Safe Work Australia has published 2 case studies for the franchising and outsourcing industries.
The case studies practically demonstrate the 4 model WHS Act principles that apply to work health and safety duties and the duty to consult, cooperate and coordinate with other duty holders.
Muhammad owns a café franchise company as part of an emerging Australian café chain, headed by Robusta Holdings. As the head franchisor, Robusta Holdings, sets out requirements for the operation of the cafés operating under its brand.
Both Robusta Holdings and Muhammad’s franchise company are PCBUs, and have a shared duty to ensure, so far as is reasonably practicable, the health and safety of workers working at the cafe and other persons in the cafe such as customers. This means they must consult, coordinate and cooperate activities with each other, and cannot contract out of or transfer their WHS obligations. However, to make sure they both meet their duties and avoid unnecessary duplication of effort, they can enter into an agreement to manage the WHS risk or meet a WHS obligation.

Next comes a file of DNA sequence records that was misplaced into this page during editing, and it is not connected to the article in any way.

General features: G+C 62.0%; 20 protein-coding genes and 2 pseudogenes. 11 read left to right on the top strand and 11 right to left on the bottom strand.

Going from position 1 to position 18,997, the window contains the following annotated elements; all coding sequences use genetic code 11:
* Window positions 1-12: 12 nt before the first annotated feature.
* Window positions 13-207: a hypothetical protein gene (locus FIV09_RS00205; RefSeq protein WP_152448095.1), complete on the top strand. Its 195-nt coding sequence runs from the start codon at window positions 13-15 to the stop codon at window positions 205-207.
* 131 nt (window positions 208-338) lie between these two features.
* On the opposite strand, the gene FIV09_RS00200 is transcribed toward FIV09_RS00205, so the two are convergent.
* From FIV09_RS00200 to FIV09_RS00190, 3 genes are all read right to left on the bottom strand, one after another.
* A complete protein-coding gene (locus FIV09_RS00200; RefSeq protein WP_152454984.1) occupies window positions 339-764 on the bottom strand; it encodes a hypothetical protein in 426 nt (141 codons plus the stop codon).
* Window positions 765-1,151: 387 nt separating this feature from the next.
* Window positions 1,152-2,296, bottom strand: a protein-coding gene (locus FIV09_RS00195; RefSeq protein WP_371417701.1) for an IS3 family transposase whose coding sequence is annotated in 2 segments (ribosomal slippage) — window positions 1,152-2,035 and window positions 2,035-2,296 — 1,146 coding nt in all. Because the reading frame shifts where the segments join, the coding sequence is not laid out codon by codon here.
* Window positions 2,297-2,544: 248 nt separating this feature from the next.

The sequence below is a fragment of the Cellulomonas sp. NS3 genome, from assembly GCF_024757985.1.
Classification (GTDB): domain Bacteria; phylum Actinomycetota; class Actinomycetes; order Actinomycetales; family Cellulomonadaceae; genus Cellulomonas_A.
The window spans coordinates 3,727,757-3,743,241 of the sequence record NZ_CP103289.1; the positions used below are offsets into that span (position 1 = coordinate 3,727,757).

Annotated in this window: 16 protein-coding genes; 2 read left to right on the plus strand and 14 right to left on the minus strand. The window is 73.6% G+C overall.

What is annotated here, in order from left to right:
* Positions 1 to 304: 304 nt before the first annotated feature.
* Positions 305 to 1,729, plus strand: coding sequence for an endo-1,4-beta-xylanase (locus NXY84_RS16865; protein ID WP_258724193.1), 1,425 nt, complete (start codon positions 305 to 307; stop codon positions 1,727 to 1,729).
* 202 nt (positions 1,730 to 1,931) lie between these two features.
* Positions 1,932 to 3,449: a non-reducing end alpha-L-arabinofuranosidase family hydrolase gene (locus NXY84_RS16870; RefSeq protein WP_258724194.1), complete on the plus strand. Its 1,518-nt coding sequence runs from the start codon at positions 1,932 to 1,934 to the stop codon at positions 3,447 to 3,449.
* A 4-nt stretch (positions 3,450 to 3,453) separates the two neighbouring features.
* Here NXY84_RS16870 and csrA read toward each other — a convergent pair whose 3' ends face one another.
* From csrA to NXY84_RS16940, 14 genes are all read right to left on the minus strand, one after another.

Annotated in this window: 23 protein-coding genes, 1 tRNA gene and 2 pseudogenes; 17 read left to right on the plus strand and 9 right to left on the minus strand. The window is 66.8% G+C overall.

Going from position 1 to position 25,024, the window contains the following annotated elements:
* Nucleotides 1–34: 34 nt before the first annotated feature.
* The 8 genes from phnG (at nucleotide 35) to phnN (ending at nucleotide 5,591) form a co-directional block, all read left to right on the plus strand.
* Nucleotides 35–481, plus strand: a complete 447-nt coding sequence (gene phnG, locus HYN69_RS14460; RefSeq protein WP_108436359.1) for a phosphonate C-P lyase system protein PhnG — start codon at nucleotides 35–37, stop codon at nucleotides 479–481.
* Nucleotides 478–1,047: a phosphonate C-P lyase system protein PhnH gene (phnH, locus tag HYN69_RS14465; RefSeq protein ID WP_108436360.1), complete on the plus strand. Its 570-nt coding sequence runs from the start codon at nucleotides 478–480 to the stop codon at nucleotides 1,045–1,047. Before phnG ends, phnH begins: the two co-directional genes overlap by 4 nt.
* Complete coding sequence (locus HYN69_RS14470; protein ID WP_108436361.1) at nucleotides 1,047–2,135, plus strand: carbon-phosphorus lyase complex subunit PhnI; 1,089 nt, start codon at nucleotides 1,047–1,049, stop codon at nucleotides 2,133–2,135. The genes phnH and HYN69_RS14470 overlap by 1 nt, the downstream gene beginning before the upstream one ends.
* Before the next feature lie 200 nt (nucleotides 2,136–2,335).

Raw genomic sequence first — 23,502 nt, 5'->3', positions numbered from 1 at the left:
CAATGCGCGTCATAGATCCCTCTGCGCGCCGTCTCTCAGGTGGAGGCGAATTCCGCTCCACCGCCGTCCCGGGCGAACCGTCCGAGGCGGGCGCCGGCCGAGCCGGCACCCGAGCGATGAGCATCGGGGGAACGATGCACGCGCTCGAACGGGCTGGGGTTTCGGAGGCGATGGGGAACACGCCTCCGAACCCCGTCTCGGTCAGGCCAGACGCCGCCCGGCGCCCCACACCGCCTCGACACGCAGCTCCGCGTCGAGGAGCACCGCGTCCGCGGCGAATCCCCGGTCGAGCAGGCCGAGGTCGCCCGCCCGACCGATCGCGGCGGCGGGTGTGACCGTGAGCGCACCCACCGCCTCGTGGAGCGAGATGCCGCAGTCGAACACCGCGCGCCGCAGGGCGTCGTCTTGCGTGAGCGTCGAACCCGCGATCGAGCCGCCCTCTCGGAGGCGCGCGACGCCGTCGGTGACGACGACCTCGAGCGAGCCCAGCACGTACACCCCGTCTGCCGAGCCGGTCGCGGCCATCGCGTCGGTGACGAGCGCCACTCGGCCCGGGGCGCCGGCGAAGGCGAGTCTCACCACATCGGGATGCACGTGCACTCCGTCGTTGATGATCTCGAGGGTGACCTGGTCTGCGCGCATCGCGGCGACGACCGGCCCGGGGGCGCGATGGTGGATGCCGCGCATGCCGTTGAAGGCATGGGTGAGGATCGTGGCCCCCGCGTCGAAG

Anton owns a call-answering service company, CyberEA Pty Ltd, which employs receptionists in Australia to answer telephone calls on behalf of other businesses. One of CyberEA’s clients is SmithCo, a family law firm.
CyberEA and SmithCo are PCBUs and share a duty to ensure, so far as is reasonably practicable, the health and safety of CyberEA’s receptionists.
Both PCBUs must consult, cooperate and coordinate with each other so far as is reasonably practicable to discharge their duties. CyberEA is well positioned to manage many WHS risks as they have control over daily operations. SmithCo takes actions to verify that the receptionists are provided with a safe work environment and WHS risks are being managed.
For detailed information on the 4 WHS principles, and the duty to consult, cooperate and coordinate with other duty holders, see: